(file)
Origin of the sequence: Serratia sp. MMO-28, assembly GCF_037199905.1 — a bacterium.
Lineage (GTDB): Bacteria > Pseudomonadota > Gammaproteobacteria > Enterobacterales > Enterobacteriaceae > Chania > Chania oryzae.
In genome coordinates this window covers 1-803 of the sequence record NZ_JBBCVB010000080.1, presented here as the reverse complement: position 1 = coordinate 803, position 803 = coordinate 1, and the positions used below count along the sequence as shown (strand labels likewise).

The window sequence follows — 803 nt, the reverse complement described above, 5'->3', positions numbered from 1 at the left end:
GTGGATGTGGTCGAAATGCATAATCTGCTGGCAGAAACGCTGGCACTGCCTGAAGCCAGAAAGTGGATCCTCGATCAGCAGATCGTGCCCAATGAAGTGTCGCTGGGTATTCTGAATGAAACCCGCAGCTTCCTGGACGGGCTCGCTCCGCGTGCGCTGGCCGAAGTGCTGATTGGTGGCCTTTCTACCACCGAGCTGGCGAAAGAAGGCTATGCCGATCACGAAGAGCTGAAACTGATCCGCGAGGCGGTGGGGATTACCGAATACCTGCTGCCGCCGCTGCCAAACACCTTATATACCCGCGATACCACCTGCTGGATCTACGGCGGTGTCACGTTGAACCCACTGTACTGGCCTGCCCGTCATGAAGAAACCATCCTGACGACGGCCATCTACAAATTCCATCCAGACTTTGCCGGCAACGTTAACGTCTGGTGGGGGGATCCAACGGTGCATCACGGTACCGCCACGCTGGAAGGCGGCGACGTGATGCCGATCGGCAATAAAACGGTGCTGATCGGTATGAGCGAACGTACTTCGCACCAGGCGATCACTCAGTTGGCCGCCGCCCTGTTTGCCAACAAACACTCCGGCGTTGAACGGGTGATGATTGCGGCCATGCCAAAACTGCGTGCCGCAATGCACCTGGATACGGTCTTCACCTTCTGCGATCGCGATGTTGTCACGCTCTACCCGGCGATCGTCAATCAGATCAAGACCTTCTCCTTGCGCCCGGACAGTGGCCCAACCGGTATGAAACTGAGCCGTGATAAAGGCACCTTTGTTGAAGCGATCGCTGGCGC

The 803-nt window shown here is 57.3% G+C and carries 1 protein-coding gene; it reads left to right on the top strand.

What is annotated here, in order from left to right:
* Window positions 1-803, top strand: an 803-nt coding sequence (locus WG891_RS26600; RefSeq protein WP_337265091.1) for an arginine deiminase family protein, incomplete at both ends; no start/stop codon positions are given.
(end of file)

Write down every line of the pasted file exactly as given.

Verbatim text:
Origin of the sequence: Serratia sp. MMO-28, assembly GCF_037199905.1 — a bacterium.
Lineage (GTDB): Bacteria > Pseudomonadota > Gammaproteobacteria > Enterobacterales > Enterobacteriaceae > Chania > Chania oryzae.
In genome coordinates this window covers 1-803 of the sequence record NZ_JBBCVB010000080.1, presented here as the reverse complement: position 1 = coordinate 803, position 803 = coordinate 1, and the positions used below count along the sequence as shown (strand labels likewise).

The window sequence follows — 803 nt, the reverse complement described above, 5'->3', positions numbered from 1 at the left end:
GTGGATGTGGTCGAAATGCATAATCTGCTGGCAGAAACGCTGGCACTGCCTGAAGCCAGAAAGTGGATCCTCGATCAGCAGATCGTGCCCAATGAAGTGTCGCTGGGTATTCTGAATGAAACCCGCAGCTTCCTGGACGGGCTCGCTCCGCGTGCGCTGGCCGAAGTGCTGATTGGTGGCCTTTCTACCACCGAGCTGGCGAAAGAAGGCTATGCCGATCACGAAGAGCTGAAACTGATCCGCGAGGCGGTGGGGATTACCGAATACCTGCTGCCGCCGCTGCCAAACACCTTATATACCCGCGATACCACCTGCTGGATCTACGGCGGTGTCACGTTGAACCCACTGTACTGGCCTGCCCGTCATGAAGAAACCATCCTGACGACGGCCATCTACAAATTCCATCCAGACTTTGCCGGCAACGTTAACGTCTGGTGGGGGGATCCAACGGTGCATCACGGTACCGCCACGCTGGAAGGCGGCGACGTGATGCCGATCGGCAATAAAACGGTGCTGATCGGTATGAGCGAACGTACTTCGCACCAGGCGATCACTCAGTTGGCCGCCGCCCTGTTTGCCAACAAACACTCCGGCGTTGAACGGGTGATGATTGCGGCCATGCCAAAACTGCGTGCCGCAATGCACCTGGATACGGTCTTCACCTTCTGCGATCGCGATGTTGTCACGCTCTACCCGGCGATCGTCAATCAGATCAAGACCTTCTCCTTGCGCCCGGACAGTGGCCCAACCGGTATGAAACTGAGCCGTGATAAAGGCACCTTTGTTGAAGCGATCGCTGGCGC

The 803-nt window shown here is 57.3% G+C and carries 1 protein-coding gene; it reads left to right on the top strand.

What is annotated here, in order from left to right:
* Window positions 1-803, top strand: an 803-nt coding sequence (locus WG891_RS26600; RefSeq protein WP_337265091.1) for an arginine deiminase family protein, incomplete at both ends; no start/stop codon positions are given.